On 10 November 1941, Thorn departed Alexandria for her second war patrol in the Aegean Sea. On 13 November 1941, Thorn had a very lucky escape when she accidentally fired a torpedo from No.2 tube, with the bow cap closed. The bow cap was fractured, and the torpedo went on its way and was later heard to explode. On the night of 14 November, Thorn conducted the first of two special operations on this patrol, when she landed personnel and stores on Despotiko Island.[17] On 16 November, Thorn made a torpedo attack in error, on a Turkish relief ship, which had been granted safe passage. Luckily for both vessels, the submarine yawed badly as the weapon was fired and it missed. On the night of 23 November, in her second special operation, Thorn returned to Despotiko and took onboard 21 British and Australian soldiers, who were withdrawing from the fall of Crete. On 24 November, just before sunset, Thorn made a surface gun attack on a power station in Voudia Bay, expending 25 rounds of 3-inch ammunition, for 17 claimed hits. On 27 November 1941, Thorn completed this war patrol when she arrived back at Alexandria.[18]

After the end of Thorn’s second war patrol, Gellie was posted off HMS Thorn [19] and into HMS Truant. Having survived 19 war patrols in the North Sea and the Mediterranean, Truant had been sent to refit at the Portsmouth Navy Yard, Portsmouth New Hampshire, USA. After her refit, Truant had returned to the Mediterranean, and had conducted two more war patrols there, before Gellie joined her on New Year’s Day, 1942. Truant (Lieutenant Commander HAV Haggard DSC RN) was under orders to proceed to the Far East. After a brief docking at Port Said, on 11 January 1942, Truant departed Egypt through the Suez Canal, thence down the Red Sea to Aden, across to Colombo, Ceylon, down the south (Indian Ocean) coast of Sumatra, up through the Sunda Strait, and thence to Batavia (now Jakarta), Java, arriving there on 8 February 1942.[20] At this time, there were only two British submarines in the Far East - HMS Truant and HMS Trusty. [21]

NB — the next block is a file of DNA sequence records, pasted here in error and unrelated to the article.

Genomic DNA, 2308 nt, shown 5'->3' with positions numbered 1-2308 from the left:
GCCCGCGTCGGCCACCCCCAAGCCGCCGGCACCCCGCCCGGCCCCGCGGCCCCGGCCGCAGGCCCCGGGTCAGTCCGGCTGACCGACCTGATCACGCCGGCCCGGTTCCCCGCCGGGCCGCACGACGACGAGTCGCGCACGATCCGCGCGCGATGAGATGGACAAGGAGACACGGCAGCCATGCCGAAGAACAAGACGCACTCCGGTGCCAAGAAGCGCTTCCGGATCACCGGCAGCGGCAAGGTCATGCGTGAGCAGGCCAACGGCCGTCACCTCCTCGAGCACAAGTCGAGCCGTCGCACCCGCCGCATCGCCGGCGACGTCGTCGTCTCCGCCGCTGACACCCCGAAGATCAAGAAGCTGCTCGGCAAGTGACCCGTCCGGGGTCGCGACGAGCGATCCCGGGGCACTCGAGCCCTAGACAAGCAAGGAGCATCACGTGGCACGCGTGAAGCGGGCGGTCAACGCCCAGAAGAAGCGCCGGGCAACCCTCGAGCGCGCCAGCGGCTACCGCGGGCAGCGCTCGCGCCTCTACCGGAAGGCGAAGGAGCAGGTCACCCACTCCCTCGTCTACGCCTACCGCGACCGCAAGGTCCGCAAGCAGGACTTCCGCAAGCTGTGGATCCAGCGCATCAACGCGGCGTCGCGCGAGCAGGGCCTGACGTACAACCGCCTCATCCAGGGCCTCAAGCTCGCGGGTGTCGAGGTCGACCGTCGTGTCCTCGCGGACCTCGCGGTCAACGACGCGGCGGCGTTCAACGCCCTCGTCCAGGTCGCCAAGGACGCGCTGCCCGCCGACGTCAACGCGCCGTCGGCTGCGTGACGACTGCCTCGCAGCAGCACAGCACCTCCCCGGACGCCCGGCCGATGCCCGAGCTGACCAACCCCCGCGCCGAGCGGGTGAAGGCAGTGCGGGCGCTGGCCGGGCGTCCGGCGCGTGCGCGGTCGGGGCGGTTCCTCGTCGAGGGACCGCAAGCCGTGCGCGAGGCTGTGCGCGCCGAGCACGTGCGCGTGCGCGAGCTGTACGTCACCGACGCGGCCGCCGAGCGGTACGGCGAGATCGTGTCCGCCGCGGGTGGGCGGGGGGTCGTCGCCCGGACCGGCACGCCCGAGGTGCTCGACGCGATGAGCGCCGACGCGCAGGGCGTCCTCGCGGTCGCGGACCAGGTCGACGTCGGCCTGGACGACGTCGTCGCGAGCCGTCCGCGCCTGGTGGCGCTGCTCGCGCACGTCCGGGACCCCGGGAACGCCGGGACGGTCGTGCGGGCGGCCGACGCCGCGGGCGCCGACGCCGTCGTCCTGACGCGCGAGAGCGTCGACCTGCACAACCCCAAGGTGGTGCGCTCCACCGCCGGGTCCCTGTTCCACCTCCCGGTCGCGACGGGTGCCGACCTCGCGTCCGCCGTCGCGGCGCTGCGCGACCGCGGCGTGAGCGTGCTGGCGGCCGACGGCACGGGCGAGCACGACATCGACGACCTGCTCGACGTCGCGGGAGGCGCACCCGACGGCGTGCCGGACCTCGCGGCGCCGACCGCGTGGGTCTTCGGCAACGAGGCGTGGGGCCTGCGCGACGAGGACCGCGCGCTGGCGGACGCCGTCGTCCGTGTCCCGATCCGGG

From Batavia, Truant was sent on to Surabaya, where she came under the command of the Dutch Admiral Conrad Helfrich, who was by then the head of the ABDA[22] [23] (American, British, Dutch, Australian) Command. Gellie remained in Truant until 30 June 1942, during which time the submarine conducted six war patrols in the Far East. On 18 February 1942, Truant departed Surabaya for her 22nd war patrol, off Bali, in the Lombok Strait. On 24 February, Truant fired six torpedoes against the IJN Cruiser Nagara, but all missed, before returning to Surabaya on 27 February 1942. Thereafter she was ordered to return to Colombo and, after embarking her spare gear and several of the submarine spare crew, she sailed from Surabaya and arrived at Colombo on 8 March 1942.[24]